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As the definition of "sustainable agriculture" has evolved, a new term has risen to the forefront: "regenerative agriculture."
April 6, 2016
Words have meaning.
That is, until marketing folks come along and give them all new, expanded or diluted meanings.
So it is with sustainable agriculture.
The term first entered our lexicon when Wes Jackson, founder of the Land Institute in Kansas, published the groundbreaking book New Roots for Agriculture in 1980. The term steadily gained traction as a growing number of farmers began to recognize that producing food involved more than extracting the nutrients from the soil; it involved a holistic approach in which nourishing the soil resulted in plants and animals that nourish us.
Organic farmers were among the first to take up the cause of sustainable agriculture. But even more conventional farmers began to look for ways to build soil, rather than letting it blow away or wash down the rivers. Before long, it seemed everyone was claiming a commitment to sustainability.
Today, sustainable has been attached to just about anything. Do a Google search for sustainable agriculture, and the top is a link to Syngenta, the world’s largest agricultural chemical producer. Heck, even the Monsanto website has a special section touting its commitment to sustainable agriculture.
Don’t get me wrong, I’m glad the chemical and biotech companies are showing a commitment to sustainable agriculture. But I have a feeling that their definition isn’t exactly what Wes Jackson had in mind three decades ago.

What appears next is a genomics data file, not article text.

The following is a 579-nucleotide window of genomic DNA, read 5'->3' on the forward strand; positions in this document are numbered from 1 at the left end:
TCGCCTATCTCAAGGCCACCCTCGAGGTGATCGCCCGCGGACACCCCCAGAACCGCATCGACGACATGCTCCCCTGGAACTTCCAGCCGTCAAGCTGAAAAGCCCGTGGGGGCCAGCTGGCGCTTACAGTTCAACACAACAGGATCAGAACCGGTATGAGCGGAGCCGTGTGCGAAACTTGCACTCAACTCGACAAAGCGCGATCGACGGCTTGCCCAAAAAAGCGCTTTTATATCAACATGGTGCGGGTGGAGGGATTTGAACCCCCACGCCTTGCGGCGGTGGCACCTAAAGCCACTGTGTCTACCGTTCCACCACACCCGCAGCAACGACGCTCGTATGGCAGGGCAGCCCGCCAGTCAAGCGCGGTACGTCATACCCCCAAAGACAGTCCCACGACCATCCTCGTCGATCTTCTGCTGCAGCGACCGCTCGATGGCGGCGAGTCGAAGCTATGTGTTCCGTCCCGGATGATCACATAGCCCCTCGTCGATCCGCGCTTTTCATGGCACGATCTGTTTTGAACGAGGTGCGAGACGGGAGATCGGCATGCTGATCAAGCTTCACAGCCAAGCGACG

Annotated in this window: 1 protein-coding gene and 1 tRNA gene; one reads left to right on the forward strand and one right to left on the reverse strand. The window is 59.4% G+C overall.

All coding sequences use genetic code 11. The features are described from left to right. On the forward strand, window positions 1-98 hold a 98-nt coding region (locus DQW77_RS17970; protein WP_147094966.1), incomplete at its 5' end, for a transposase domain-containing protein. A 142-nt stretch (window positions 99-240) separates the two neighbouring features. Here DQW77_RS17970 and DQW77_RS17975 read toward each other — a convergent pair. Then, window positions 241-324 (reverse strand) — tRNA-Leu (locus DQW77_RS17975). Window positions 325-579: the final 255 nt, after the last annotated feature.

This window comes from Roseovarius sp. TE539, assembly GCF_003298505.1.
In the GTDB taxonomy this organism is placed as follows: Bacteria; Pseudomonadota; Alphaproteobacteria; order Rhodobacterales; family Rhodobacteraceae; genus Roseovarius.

And so, a new term has sprouted: regenerative agriculture.
I’m not sure when the term regenerative agriculture first emerged, but I stumbled across it for the first time about three years ago. The Rodale Institute has utilized the term to describe practices that build the health of the soil, retain nutrients and develop resistance to damaging insects and disease without the use of synthetic pesticides.
More recently, a new group has emerged, called The Carbon Underground. The Carbon Underground was pulled together by an eclectic group of former business execs in the natural sector. It, too, is dedicated to regenerative agriculture and rests its mission on two simple tenets:
There is no solution to climate change that does not include drawing carbon back down from our atmosphere.
There is no mechanism with the scale, ability and immediacy to draw adequate amounts of carbon back down to mitigate climate change other than the restoration of soil.
I like the way these guys are talking. Rodale and the Carbon Underground recognize that regenerative agriculture is a complex process. It involves planting soil-building crops, and using grazing animals to restore carbon to the soil.
Yes, grazing animals…as in livestock. That’s an element often missing in some sustainable ag equations. Virtually all of the world’s grassland ecosystems emerged through eons of interaction between grazing animals, the land and the vegetation. Regenerative agriculture recognizes that putting animals back on the land in a manner that mimics that symbiotic relationship is vital to building soil and capturing carbon.
So I’m willing to let Syngenta and Monsanto horn in on sustainable ag. Let’s just see how long it takes for regenerative ag to hit their lexicon as well.
Executive Director, National Bison Association
Dave Carter studied journalism at University of Northern Colorado but found his true calling working with farmers and ranchers at the Rocky Mountain Farmers Union for 25 years. He’s now the executive director of the National Bison Association. Read more of Dave Carter's articles on newhope360.com.
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